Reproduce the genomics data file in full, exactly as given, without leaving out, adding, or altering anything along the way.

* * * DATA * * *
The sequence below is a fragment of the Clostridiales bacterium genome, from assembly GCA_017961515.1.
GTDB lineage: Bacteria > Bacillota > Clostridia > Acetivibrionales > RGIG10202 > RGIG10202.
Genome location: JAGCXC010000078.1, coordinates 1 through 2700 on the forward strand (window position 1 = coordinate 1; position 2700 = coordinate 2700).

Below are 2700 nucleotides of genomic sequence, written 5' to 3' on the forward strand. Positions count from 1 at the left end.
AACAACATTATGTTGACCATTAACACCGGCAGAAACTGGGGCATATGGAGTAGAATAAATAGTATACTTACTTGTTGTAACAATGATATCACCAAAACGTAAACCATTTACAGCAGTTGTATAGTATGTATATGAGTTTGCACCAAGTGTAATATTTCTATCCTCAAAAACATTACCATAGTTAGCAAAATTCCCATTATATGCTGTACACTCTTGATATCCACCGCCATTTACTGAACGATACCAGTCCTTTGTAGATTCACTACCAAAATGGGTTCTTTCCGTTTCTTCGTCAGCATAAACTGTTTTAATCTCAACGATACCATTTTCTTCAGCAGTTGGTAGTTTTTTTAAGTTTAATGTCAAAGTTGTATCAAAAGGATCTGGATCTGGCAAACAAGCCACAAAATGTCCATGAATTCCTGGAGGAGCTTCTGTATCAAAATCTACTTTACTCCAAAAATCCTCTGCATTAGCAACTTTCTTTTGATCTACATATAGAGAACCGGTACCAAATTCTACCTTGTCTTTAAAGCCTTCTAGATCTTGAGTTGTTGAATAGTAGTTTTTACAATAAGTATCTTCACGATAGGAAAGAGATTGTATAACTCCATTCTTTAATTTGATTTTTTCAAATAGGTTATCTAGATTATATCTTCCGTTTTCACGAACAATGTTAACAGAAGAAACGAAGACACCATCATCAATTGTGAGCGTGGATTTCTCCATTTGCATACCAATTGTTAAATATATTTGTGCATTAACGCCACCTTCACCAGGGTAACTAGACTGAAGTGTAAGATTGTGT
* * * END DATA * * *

The sequence below is a fragment of the Clostridiales bacterium genome, from assembly GCA_017961515.1.
GTDB lineage: Bacteria > Bacillota > Clostridia > Acetivibrionales > RGIG10202 > RGIG10202.
Genome location: JAGCXC010000078.1, coordinates 1 through 2700 on the forward strand (window position 1 = coordinate 1; position 2700 = coordinate 2700).

Below are 2700 nucleotides of genomic sequence, written 5' to 3' on the forward strand. Positions count from 1 at the left end.
AACAACATTATGTTGACCATTAACACCGGCAGAAACTGGGGCATATGGAGTAGAATAAATAGTATACTTACTTGTTGTAACAATGATATCACCAAAACGTAAACCATTTACAGCAGTTGTATAGTATGTATATGAGTTTGCACCAAGTGTAATATTTCTATCCTCAAAAACATTACCATAGTTAGCAAAATTCCCATTATATGCTGTACACTCTTGATATCCACCGCCATTTACTGAACGATACCAGTCCTTTGTAGATTCACTACCAAAATGGGTTCTTTCCGTTTCTTCGTCAGCATAAACTGTTTTAATCTCAACGATACCATTTTCTTCAGCAGTTGGTAGTTTTTTTAAGTTTAATGTCAAAGTTGTATCAAAAGGATCTGGATCTGGCAAACAAGCCACAAAATGTCCATGAATTCCTGGAGGAGCTTCTGTATCAAAATCTACTTTACTCCAAAAATCCTCTGCATTAGCAACTTTCTTTTGATCTACATATAGAGAACCGGTACCAAATTCTACCTTGTCTTTAAAGCCTTCTAGATCTTGAGTTGTTGAATAGTAGTTTTTACAATAAGTATCTTCACGATAGGAAAGAGATTGTATAACTCCATTCTTTAATTTGATTTTTTCAAATAGGTTATCTAGATTATATCTTCCGTTTTCACGAACAATGTTAACAGAAGAAACGAAGACACCATCATCAATTGTGAGCGTGGATTTCTCCATTTGCATACCAATTGTTAAATATATTTGTGCATTAACGCCACCTTCACCAGGGTAACTAGACTGAAGTGTAAGATTGTGT